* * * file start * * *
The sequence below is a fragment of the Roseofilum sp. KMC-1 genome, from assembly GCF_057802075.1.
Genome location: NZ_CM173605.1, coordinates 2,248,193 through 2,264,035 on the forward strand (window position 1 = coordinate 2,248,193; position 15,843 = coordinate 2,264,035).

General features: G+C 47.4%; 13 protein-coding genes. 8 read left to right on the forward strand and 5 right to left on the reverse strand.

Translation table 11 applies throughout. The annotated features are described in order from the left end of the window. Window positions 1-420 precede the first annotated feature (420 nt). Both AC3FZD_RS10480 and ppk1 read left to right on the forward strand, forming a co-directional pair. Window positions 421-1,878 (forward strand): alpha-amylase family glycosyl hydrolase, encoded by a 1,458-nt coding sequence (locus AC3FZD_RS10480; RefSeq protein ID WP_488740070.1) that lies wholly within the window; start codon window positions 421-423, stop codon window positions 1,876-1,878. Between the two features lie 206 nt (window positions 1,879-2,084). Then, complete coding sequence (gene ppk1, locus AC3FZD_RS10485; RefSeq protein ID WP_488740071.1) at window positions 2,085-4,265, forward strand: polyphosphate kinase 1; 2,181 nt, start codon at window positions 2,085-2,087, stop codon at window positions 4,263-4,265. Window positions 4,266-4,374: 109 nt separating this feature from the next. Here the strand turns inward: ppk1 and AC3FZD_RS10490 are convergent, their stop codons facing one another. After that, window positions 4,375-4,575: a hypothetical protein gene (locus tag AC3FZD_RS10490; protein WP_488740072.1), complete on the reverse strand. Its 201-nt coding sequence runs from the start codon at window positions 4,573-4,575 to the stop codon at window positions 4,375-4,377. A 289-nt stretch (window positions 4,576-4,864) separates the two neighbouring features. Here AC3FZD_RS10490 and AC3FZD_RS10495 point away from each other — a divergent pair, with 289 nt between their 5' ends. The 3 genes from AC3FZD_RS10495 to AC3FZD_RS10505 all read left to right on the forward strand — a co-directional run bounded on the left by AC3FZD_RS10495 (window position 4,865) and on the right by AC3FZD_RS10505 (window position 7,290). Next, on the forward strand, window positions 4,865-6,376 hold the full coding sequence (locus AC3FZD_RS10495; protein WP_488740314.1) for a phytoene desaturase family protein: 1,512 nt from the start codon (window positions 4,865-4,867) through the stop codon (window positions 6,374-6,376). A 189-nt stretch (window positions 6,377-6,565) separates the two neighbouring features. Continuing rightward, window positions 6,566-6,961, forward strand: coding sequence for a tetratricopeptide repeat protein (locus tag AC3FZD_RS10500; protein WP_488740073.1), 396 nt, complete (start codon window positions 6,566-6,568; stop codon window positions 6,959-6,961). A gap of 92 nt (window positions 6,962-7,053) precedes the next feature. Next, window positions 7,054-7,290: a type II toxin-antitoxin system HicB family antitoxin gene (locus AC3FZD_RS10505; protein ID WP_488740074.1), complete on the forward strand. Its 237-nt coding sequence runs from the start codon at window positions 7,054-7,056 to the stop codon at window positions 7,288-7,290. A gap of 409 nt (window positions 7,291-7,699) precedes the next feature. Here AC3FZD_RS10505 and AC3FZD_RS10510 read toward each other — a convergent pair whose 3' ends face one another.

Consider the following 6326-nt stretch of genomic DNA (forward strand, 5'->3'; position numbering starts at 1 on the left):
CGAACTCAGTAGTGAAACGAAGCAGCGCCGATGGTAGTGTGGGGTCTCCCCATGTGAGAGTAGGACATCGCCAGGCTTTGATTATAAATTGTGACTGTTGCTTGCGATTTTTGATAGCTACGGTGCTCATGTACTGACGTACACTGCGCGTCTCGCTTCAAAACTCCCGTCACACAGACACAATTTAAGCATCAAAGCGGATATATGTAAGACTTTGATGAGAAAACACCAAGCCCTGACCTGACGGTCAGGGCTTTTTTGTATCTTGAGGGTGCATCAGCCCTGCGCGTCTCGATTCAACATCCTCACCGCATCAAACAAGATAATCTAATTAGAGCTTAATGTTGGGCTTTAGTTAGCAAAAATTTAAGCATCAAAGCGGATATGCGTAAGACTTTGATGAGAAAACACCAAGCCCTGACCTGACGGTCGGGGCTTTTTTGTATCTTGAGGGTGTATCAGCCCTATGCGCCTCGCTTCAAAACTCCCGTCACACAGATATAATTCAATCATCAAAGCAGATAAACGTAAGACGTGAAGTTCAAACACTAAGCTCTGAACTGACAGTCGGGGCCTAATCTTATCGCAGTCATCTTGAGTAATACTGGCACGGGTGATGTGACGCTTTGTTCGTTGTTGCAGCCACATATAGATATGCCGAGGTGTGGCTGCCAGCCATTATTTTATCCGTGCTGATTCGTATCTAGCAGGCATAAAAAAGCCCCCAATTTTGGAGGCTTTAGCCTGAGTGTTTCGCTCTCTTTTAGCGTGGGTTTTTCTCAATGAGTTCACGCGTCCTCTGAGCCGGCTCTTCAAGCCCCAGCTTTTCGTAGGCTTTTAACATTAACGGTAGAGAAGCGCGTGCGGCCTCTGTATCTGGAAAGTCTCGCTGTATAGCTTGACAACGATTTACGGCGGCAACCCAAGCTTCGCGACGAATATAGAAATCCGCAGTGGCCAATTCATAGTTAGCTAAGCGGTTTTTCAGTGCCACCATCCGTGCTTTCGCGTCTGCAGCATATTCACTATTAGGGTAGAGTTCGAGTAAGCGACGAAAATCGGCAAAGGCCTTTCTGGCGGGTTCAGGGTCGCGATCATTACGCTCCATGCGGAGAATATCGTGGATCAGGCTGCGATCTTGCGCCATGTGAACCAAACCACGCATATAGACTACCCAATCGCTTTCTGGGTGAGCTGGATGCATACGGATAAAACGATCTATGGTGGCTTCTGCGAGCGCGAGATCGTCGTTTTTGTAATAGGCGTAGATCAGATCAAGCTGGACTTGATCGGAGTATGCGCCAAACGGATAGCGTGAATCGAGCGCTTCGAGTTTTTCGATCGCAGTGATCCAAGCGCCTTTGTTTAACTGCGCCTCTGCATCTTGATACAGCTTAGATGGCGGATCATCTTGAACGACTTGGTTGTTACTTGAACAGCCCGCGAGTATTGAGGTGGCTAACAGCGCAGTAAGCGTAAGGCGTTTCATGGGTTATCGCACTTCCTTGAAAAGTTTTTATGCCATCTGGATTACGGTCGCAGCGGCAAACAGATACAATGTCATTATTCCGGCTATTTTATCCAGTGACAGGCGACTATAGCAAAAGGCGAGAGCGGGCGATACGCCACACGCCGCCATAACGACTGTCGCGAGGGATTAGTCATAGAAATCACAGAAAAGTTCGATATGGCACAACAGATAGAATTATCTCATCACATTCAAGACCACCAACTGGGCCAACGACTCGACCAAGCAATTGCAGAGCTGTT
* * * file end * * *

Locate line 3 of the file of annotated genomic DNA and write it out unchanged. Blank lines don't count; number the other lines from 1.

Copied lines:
General features: G+C 47.4%; 13 protein-coding genes. 8 read left to right on the forward strand and 5 right to left on the reverse strand.